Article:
# Battery Power Capability (C)

I'm trying to understand a little bit more about batteries. I've learnt so far:

"Volts, amps, and watts measure electricity. Volts measure the “pressure” under which electricity flows. Amps measure the amount of electric current. Watts measure the amount of work done by a certain amount of current at a certain pressure or voltage."

Now I'm interested in knowing the maximum amount of energy you can draw from a battery at any one time.

I presume you can't instantly drain a batteries full energy capacity at any one time. I have read that:

"The way the power capability is measured is in C's. A C is the Amp-hour capacity divided by 1 hour. So the C of a 2Ah battery is 2A. The amount of current a battery 'likes' to have drawn from it is measured in C. The higher the C the more current you can draw from the battery without exhausting it prematurely. Lead acid batteries can have very high C values (10C or higher) , and lithium coin cells have very low ones (0.01C)"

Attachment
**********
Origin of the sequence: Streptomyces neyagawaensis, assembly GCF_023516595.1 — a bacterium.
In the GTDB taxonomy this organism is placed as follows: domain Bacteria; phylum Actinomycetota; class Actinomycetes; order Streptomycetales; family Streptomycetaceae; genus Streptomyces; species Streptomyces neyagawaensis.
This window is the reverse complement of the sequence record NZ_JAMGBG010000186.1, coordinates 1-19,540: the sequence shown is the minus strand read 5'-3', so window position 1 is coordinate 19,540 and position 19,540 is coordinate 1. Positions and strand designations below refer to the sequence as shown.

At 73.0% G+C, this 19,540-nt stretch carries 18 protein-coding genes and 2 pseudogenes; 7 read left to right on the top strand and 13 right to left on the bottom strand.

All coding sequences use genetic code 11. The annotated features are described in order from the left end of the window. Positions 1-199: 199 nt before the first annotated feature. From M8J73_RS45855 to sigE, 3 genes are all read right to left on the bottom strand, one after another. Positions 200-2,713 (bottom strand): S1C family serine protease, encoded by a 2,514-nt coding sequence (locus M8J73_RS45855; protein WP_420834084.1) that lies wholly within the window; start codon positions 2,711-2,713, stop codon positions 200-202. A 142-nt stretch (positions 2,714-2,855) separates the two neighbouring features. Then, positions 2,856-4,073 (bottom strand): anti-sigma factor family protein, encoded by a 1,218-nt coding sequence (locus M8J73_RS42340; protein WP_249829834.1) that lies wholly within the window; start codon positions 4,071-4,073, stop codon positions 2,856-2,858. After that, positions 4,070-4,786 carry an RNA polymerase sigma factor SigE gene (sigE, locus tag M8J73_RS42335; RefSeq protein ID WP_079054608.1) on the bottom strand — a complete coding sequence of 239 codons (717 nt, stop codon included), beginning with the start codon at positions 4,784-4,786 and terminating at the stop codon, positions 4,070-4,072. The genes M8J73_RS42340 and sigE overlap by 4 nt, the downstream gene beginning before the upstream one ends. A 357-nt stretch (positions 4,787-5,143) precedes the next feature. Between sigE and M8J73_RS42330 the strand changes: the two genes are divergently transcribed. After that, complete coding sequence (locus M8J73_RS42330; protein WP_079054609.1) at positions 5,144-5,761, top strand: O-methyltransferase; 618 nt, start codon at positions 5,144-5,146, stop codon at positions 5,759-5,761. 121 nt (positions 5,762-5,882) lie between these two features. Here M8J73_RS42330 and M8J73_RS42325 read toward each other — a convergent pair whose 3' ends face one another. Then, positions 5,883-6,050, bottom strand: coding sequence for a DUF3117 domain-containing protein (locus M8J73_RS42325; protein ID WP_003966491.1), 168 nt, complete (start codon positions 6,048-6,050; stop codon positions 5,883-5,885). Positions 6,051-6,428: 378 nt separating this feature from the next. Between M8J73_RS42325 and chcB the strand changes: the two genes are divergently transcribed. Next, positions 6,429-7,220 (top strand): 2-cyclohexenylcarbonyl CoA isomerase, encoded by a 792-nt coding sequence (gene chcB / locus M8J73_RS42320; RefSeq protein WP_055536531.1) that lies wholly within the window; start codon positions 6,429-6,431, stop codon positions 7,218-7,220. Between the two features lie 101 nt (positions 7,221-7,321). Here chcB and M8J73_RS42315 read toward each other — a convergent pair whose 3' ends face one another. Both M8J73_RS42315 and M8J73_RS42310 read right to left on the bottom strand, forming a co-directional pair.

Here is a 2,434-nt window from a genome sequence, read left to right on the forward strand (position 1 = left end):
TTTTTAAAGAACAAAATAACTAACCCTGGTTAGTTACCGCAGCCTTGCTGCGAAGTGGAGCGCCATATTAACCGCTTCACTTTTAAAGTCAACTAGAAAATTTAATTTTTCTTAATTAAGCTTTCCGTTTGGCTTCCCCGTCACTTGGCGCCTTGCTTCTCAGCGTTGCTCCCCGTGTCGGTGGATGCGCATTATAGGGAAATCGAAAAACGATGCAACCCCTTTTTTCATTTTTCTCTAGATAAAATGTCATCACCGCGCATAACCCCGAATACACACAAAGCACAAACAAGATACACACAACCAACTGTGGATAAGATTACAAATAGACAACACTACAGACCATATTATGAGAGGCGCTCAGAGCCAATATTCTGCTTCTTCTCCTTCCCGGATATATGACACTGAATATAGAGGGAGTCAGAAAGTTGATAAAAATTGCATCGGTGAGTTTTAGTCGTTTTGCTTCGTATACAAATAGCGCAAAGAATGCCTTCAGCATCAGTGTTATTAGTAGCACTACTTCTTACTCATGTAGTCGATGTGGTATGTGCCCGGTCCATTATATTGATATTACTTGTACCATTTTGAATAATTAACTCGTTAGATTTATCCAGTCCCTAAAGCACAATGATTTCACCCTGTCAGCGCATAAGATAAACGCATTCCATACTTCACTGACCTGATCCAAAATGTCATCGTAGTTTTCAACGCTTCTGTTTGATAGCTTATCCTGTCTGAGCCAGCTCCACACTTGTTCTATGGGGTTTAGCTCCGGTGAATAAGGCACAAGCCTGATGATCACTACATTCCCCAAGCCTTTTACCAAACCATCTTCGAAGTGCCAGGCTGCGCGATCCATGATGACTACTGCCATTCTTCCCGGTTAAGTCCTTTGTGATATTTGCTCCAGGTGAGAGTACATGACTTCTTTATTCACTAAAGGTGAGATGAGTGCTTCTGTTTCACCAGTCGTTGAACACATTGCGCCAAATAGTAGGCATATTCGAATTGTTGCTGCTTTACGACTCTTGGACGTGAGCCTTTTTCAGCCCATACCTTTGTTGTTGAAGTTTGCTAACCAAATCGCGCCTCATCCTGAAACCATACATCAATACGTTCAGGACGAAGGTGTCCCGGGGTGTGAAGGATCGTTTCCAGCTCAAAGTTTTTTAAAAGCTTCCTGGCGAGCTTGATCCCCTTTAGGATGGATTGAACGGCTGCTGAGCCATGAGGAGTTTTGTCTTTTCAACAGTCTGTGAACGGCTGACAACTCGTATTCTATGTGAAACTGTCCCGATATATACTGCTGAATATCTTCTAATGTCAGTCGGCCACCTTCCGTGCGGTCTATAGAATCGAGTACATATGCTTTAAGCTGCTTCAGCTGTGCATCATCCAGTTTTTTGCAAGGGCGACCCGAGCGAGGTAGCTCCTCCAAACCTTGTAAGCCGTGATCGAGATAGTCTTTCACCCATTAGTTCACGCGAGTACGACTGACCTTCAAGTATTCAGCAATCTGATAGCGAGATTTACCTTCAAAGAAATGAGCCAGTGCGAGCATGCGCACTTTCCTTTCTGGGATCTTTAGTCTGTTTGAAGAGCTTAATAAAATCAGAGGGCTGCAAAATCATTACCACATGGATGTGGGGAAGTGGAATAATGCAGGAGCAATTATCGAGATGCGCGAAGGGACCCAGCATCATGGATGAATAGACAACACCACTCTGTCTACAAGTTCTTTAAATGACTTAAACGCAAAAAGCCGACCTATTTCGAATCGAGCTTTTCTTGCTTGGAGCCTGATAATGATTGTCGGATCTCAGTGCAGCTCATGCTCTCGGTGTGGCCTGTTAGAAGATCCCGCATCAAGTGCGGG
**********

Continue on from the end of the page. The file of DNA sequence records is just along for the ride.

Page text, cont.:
Am I write in saying a 1.2V 1200mAh has a power capability of 1.2C? In which case I should only ever draw 1.2C or less to preserve the battery?

How do I increase this amount when using 2 batteries, if I wire two batteries together does the power capability increase to 2.4C for the above example batteries? If so do I have to wire them in parallel or series for this to work?

Thank you.

## Comments

9 years ago

You used to be taught about the property of a power source called its "Internal resistance", and how to measure it, and how to calculate it.

If you think about it its nature's way of preventing you from getting infinite amounts of power from a source.

The maximum safe discharge rate is a strong function of the shape and chemistry in the battery.

The capacity of a rechargeable cell is quoted after a 10 hour charge cycle, and assumes a discharge RATE = 10 hours. If you take that energy stored out faster, you will always find it is less than the nominal capacity.

Why do you think THAT happens ?

Steve